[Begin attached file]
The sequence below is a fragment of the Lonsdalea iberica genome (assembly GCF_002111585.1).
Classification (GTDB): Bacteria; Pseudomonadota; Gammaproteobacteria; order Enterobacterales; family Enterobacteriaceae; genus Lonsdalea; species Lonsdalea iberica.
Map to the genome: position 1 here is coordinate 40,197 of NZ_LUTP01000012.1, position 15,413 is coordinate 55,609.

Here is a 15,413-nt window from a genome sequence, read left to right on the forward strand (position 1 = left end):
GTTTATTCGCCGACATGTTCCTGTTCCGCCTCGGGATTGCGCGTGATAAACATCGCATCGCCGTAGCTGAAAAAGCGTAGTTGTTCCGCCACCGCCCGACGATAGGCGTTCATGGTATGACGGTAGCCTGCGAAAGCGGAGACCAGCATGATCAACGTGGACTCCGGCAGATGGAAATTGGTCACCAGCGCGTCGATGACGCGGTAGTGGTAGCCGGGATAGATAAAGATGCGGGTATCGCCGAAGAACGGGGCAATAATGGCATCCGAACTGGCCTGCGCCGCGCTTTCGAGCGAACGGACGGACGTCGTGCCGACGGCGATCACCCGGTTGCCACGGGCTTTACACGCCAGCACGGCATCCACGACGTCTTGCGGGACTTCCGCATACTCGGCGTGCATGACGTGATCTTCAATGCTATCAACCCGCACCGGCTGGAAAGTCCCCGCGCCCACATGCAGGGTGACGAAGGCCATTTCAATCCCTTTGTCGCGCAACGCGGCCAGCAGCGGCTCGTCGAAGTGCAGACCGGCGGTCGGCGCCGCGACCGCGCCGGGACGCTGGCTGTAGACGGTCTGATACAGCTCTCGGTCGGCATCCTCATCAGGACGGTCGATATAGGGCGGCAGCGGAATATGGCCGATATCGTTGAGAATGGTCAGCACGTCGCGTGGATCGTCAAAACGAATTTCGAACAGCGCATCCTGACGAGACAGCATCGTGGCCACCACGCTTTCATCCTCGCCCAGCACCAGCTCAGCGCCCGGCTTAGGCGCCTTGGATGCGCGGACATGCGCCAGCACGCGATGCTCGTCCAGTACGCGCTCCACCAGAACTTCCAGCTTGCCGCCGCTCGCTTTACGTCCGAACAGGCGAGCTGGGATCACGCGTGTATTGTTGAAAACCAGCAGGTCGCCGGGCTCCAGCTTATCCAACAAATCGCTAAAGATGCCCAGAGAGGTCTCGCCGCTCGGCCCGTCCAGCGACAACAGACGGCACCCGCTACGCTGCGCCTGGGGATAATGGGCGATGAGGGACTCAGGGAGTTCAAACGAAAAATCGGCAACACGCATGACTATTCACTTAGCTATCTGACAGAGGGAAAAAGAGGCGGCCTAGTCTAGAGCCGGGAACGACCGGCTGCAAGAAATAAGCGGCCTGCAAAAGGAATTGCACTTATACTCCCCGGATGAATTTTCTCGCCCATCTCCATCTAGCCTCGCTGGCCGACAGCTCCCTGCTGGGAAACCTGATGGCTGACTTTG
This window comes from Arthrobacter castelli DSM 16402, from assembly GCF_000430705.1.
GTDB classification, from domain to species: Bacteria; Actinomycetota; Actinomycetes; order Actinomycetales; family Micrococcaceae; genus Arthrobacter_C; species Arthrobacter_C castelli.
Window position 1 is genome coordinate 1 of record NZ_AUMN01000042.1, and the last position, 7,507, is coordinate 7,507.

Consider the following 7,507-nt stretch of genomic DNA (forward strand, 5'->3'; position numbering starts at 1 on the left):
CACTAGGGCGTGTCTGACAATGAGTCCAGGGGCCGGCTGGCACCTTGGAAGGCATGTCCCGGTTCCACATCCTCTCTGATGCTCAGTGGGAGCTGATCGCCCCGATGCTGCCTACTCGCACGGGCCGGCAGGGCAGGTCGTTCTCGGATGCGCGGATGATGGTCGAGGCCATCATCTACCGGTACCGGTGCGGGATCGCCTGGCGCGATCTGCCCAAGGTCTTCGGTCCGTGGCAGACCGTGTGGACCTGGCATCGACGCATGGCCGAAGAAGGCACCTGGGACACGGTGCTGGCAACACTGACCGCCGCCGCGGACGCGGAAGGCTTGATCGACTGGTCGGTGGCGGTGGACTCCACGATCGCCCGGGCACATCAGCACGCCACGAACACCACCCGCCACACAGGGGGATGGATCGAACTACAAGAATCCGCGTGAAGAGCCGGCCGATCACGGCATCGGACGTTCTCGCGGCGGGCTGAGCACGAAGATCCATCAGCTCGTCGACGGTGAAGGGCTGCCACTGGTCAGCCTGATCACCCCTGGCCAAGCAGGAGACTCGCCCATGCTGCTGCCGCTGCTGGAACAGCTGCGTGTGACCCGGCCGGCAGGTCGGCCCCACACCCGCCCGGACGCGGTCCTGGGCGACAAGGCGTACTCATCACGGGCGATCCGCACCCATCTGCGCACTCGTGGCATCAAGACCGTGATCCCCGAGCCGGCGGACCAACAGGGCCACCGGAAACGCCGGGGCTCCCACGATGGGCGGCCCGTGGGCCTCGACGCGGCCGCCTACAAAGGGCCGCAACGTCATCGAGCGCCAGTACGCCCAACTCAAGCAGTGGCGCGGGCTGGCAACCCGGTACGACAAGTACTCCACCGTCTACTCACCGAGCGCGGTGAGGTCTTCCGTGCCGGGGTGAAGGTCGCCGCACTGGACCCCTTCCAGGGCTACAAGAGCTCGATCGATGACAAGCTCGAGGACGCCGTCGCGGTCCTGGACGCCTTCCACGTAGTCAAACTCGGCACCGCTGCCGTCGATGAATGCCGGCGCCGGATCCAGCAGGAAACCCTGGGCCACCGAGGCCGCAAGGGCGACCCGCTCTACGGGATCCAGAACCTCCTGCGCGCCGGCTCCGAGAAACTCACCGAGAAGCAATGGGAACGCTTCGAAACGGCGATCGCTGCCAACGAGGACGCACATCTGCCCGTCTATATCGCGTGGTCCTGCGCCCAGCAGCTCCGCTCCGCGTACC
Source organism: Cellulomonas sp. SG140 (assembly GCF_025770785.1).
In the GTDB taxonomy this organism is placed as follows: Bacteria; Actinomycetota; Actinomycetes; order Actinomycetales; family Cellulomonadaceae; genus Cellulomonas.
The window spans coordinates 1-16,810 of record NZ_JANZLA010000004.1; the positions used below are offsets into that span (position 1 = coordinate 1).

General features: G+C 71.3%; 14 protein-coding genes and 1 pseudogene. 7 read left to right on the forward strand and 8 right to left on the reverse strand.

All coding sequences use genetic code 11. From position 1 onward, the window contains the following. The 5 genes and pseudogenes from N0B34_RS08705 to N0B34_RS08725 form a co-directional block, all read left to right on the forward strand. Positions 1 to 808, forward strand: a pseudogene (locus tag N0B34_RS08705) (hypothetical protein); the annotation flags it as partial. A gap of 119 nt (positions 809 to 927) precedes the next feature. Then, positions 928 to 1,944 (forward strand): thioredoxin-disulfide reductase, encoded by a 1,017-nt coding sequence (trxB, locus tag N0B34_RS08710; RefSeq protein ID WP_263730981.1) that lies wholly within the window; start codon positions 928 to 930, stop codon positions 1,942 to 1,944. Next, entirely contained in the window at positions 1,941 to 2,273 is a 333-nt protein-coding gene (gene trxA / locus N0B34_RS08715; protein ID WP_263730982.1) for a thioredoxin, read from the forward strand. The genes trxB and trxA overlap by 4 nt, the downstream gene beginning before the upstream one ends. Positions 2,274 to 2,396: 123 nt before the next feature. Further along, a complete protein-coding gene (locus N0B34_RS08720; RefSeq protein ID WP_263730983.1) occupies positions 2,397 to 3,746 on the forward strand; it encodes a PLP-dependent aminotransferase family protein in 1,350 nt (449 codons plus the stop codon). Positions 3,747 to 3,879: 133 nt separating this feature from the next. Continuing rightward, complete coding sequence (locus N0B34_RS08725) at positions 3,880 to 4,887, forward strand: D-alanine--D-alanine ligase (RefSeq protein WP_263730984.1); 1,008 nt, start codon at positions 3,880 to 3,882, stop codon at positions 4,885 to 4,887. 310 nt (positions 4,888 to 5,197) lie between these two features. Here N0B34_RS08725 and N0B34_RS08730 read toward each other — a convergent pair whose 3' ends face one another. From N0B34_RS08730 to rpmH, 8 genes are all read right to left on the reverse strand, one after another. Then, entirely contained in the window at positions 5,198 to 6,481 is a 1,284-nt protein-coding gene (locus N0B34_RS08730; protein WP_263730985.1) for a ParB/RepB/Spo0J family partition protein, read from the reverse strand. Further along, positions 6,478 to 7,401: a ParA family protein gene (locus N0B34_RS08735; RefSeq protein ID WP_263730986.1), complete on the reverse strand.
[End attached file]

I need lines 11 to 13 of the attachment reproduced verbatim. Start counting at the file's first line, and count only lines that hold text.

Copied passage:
Source organism: Cellulomonas sp. SG140 (assembly GCF_025770785.1).
In the GTDB taxonomy this organism is placed as follows: Bacteria; Actinomycetota; Actinomycetes; order Actinomycetales; family Cellulomonadaceae; genus Cellulomonas.
The window spans coordinates 1-16,810 of record NZ_JANZLA010000004.1; the positions used below are offsets into that span (position 1 = coordinate 1).